SEC Charges Theranos With Fraud: Initial Thoughts
Shriram Bhashyam | March 14, 2018
The SEC announced today that it has charged Theranos, Elizabeth Holmes (founder and CEO), and Sunny Balwani (former President) with what it is calling a "massive" fraud. This story is still developing, but since it is an important one we are going to dive in to some preliminary reactions.
- The SEC's anti-fraud provisions apply to private companies too. While long known to securities law nerds (I proudly claim that tribe), the startup community may not have been aware that the SEC's rules around fraud in securities transactions apply to Silicon Valley startups who have not yet IPO'ed. While there are a variety of anti-fraud rules, the most pertinent ones are that companies, and their founders and executives, can be held liable for material misstatements or material omissions in connection with their fundraising activities. This applies to fundraising decks, demo days, phone calls, emails, and even media appearances or quotes.
- Theranos is an outlier, don't extrapolate too far. In my view, the Theranos case is not representative of the conduct of startups or of their founders. The conduct of the company, Holmes, and Bulwani, if true as alleged by the SEC (I'd bet that it is), is exceptional. While founders are generally prone to optimism (it's basically required to build a company), the facts here go well beyond an exuberant view of what could be. According to the SEC, Theranos, Holmes, and Bulwani claimed that their products were deployed by the US Department of Defense on the battlefield in Afghanistan. This was not true. This was one among several egregious misstatements they made to investors.
Zooming out a bit, one of the main themes of the fraud was that, through a variety of misstatements, they deceived investors into believing that their portable blood analyzer could conduct comprehensive blood tests from mere finger drops of blood, revolutionizing the blood testing industry. In reality, the defendants greatly exaggerated the capabilities of their product; it could conduct only a small range of tests and the vast majority of tests they conducted were done on modified or third-party analyzers—not the product they were pitching.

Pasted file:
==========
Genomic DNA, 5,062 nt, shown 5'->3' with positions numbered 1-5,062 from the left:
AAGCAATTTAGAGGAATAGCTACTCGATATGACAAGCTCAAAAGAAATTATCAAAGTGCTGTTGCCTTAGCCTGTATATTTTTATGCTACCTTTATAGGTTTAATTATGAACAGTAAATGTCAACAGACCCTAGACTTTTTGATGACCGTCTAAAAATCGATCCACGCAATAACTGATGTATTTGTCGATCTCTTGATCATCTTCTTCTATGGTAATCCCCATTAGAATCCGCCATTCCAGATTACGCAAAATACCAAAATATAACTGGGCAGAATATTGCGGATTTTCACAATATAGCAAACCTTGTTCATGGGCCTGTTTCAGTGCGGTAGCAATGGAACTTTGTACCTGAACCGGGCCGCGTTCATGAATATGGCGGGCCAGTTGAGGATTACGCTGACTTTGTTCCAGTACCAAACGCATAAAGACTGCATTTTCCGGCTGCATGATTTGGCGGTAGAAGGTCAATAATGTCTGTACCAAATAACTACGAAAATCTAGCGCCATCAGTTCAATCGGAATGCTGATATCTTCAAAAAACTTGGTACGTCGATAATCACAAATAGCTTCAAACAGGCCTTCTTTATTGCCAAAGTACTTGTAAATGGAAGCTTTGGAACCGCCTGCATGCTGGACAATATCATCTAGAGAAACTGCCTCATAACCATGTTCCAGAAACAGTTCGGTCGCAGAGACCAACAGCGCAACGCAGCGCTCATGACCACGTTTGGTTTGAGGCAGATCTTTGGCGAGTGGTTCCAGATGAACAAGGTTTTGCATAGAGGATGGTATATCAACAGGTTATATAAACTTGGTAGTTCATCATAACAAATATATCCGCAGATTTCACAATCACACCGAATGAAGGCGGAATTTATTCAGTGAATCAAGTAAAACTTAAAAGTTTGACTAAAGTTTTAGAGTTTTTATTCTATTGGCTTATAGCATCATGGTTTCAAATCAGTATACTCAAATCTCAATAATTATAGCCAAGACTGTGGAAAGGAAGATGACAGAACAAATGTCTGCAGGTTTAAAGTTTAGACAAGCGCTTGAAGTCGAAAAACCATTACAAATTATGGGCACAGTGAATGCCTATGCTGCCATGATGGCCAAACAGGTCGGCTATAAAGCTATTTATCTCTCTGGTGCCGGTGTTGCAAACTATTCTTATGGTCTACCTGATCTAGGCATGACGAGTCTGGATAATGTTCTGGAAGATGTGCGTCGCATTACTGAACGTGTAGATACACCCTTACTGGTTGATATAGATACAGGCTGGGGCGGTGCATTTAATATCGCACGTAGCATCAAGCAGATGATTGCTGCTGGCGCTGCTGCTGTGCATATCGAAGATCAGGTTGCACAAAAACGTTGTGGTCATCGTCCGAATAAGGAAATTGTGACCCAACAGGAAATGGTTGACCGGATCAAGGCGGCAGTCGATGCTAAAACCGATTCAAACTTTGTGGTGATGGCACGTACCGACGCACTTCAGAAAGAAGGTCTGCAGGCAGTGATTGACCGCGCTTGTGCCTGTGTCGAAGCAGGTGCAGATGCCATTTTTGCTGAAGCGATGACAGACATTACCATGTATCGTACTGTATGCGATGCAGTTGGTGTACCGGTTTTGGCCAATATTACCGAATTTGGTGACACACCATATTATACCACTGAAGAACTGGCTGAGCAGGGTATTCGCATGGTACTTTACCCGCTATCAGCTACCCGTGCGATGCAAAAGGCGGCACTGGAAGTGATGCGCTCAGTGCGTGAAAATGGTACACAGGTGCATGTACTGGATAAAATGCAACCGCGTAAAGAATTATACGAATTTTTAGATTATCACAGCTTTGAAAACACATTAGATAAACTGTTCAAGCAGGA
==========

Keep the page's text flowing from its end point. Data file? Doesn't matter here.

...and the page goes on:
- Companies and boards need to improve governance. Uber, Zenefits, Hampton Creek, Theranos. While Theranos stands apart as an outright fraud, there is a theme of weak governance at startups. Since the SEC came to Silicon Valley and announced it was concerned about "eye-popping" valuations in March 2016, its gaze has grown sharper in focus. Now is the time for companies to step up internal governance and controls. I'm thankful that it appears we are moving beyond the days where investors would look the other way at founder indiscretion or mismanagement.
- Three ways to improve governance. Companies should examine whether their internal controls (financial, legal, HR) are in proportion to their scale. As an example, look at how quickly Uber scaled as an organization while keeping a small HR function that was not empowered to address real culture and employee workplace issues. Second, large startups should have independent board members. Let's have a fresh voice who may not be concerned about being "founder-friendly." Third, large startups should have a whistleblower hotline. Companies should encourage the internal reporting of problems, as it's better to identify issues early before the media or regulators come knocking.
- Management should be careful about what they say to potential investors. Theranos should be a wake-up call to founders to use caution in how aggressively they pitch their companies. They should make sure they are including all the important facts, that the important facts are accurately disclosed, and that any claims or projections are well-reasoned. Founders should be ready to provide back up for what's in the deck and make sure they include any assumptions on which the claims are made.
Neither EquityZen nor its affiliates have conducted a transaction in Theranos.
Back to blog homepage